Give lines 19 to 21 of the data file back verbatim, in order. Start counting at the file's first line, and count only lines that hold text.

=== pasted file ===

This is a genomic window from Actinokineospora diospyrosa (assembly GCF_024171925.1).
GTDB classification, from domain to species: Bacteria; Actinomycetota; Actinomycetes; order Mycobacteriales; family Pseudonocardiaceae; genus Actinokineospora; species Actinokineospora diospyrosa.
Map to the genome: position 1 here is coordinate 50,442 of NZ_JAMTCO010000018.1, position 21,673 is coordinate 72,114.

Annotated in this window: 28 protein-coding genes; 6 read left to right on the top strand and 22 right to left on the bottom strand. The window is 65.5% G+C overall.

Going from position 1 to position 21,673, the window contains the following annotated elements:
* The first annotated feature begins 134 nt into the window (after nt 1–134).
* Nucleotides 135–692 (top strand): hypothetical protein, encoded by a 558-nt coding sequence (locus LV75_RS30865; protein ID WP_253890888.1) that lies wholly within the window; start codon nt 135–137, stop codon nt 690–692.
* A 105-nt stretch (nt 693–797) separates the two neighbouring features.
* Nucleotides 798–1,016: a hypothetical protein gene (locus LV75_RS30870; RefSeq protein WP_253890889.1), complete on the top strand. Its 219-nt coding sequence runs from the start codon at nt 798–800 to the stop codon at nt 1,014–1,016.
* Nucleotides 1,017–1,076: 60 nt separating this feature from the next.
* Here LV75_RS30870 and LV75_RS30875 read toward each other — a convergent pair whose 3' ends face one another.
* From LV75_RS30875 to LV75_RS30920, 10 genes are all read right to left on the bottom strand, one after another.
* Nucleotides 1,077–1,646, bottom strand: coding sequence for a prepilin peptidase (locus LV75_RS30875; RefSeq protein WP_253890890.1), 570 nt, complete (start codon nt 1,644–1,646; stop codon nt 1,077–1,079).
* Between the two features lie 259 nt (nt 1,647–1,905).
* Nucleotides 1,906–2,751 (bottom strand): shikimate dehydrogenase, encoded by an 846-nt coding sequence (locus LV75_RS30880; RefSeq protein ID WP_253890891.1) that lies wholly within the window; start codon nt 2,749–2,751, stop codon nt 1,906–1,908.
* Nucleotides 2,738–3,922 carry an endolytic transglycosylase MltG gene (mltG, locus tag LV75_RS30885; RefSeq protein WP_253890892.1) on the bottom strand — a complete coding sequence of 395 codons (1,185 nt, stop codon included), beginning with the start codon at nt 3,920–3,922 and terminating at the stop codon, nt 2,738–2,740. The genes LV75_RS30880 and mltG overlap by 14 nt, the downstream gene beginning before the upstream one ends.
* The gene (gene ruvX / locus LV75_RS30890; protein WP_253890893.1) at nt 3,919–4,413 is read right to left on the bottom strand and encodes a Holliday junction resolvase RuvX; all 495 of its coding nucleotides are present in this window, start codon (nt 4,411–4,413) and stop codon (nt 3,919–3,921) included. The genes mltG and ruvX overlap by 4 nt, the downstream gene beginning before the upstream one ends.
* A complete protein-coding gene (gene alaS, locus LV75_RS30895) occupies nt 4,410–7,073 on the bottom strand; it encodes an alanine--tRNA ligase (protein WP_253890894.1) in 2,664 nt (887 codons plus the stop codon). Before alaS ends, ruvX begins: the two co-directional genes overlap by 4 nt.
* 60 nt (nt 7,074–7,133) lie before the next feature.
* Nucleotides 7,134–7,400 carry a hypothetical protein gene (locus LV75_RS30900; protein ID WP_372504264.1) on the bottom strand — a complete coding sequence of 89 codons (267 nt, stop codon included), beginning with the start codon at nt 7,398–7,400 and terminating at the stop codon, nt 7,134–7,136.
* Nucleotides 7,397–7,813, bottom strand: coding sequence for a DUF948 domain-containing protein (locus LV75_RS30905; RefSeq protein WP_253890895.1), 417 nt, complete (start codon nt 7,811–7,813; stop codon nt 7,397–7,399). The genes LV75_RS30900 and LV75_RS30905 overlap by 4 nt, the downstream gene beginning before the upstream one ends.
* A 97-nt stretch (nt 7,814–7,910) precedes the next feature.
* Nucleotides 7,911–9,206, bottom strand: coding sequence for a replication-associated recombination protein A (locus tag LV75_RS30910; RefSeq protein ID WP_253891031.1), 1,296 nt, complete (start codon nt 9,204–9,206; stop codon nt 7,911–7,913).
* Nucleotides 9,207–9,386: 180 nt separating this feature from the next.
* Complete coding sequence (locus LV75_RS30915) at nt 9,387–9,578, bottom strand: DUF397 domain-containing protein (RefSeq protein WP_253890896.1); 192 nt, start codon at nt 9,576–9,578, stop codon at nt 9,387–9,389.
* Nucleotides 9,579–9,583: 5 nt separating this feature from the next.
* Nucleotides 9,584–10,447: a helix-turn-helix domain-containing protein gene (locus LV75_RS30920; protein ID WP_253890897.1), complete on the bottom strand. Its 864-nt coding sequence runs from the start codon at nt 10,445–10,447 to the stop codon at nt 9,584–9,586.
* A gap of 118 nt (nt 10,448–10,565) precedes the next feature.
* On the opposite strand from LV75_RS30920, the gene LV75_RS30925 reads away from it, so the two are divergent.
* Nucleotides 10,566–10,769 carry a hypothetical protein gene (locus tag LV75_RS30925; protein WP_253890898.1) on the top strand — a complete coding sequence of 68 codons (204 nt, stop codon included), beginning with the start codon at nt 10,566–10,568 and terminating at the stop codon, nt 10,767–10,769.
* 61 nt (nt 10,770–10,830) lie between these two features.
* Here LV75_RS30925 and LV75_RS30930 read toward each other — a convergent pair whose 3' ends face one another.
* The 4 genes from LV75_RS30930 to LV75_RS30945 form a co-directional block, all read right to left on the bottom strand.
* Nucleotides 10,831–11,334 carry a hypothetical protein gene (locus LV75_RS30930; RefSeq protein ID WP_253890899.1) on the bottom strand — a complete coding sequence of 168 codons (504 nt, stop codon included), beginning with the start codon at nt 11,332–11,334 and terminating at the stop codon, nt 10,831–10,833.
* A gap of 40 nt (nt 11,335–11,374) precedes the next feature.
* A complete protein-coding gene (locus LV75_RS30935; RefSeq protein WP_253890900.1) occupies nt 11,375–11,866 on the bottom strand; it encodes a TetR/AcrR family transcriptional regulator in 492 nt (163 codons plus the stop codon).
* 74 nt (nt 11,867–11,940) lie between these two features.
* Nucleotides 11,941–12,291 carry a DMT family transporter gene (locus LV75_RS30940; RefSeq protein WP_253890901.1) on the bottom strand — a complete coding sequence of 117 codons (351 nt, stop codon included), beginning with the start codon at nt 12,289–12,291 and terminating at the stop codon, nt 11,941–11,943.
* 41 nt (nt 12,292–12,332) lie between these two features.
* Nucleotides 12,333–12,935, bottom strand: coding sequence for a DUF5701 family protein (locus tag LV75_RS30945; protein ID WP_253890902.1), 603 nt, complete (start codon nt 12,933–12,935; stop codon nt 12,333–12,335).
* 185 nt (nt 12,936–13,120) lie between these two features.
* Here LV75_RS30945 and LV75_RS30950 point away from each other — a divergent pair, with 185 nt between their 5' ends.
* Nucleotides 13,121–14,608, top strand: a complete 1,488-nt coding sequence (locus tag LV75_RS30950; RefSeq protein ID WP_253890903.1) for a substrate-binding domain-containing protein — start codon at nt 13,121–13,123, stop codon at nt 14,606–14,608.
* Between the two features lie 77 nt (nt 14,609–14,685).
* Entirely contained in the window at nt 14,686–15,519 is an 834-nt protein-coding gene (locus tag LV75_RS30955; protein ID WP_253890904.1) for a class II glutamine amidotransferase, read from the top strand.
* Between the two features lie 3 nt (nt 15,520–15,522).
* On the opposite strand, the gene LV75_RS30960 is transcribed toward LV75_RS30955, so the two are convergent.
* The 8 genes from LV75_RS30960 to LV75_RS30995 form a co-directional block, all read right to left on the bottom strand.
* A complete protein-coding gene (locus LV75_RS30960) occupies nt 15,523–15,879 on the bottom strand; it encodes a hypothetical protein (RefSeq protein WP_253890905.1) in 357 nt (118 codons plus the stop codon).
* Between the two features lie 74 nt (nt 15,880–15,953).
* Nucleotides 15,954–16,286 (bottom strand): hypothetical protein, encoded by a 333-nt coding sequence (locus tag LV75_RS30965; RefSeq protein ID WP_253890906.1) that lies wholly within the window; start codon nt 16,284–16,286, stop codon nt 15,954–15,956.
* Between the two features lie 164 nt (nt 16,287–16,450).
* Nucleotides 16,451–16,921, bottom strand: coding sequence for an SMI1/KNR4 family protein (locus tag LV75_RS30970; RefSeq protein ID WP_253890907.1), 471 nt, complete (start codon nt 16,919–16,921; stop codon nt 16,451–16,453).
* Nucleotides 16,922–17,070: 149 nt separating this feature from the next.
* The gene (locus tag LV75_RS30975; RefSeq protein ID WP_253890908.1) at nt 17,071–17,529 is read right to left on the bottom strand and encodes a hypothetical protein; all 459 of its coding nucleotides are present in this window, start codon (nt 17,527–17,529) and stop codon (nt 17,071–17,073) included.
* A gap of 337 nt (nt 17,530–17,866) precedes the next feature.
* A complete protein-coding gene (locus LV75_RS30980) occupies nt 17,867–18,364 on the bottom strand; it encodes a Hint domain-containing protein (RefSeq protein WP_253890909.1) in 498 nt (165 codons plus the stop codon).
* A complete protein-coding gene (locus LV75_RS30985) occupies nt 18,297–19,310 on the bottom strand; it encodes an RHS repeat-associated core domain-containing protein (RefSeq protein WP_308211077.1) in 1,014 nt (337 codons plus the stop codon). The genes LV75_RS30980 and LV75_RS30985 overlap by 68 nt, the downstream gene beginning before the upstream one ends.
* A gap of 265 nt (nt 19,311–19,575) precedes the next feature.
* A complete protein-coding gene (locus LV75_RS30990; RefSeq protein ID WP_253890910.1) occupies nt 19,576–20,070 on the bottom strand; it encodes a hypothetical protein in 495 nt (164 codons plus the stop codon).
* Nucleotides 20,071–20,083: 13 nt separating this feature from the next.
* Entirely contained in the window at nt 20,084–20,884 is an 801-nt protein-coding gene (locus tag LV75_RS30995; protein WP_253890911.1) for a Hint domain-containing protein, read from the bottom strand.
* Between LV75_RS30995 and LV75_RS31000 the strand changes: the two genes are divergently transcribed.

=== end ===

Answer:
* 60 nt (nt 7,074–7,133) lie before the next feature.
* Nucleotides 7,134–7,400 carry a hypothetical protein gene (locus LV75_RS30900; protein ID WP_372504264.1) on the bottom strand — a complete coding sequence of 89 codons (267 nt, stop codon included), beginning with the start codon at nt 7,398–7,400 and terminating at the stop codon, nt 7,134–7,136.
* Nucleotides 7,397–7,813, bottom strand: coding sequence for a DUF948 domain-containing protein (locus LV75_RS30905; RefSeq protein WP_253890895.1), 417 nt, complete (start codon nt 7,811–7,813; stop codon nt 7,397–7,399). The genes LV75_RS30900 and LV75_RS30905 overlap by 4 nt, the downstream gene beginning before the upstream one ends.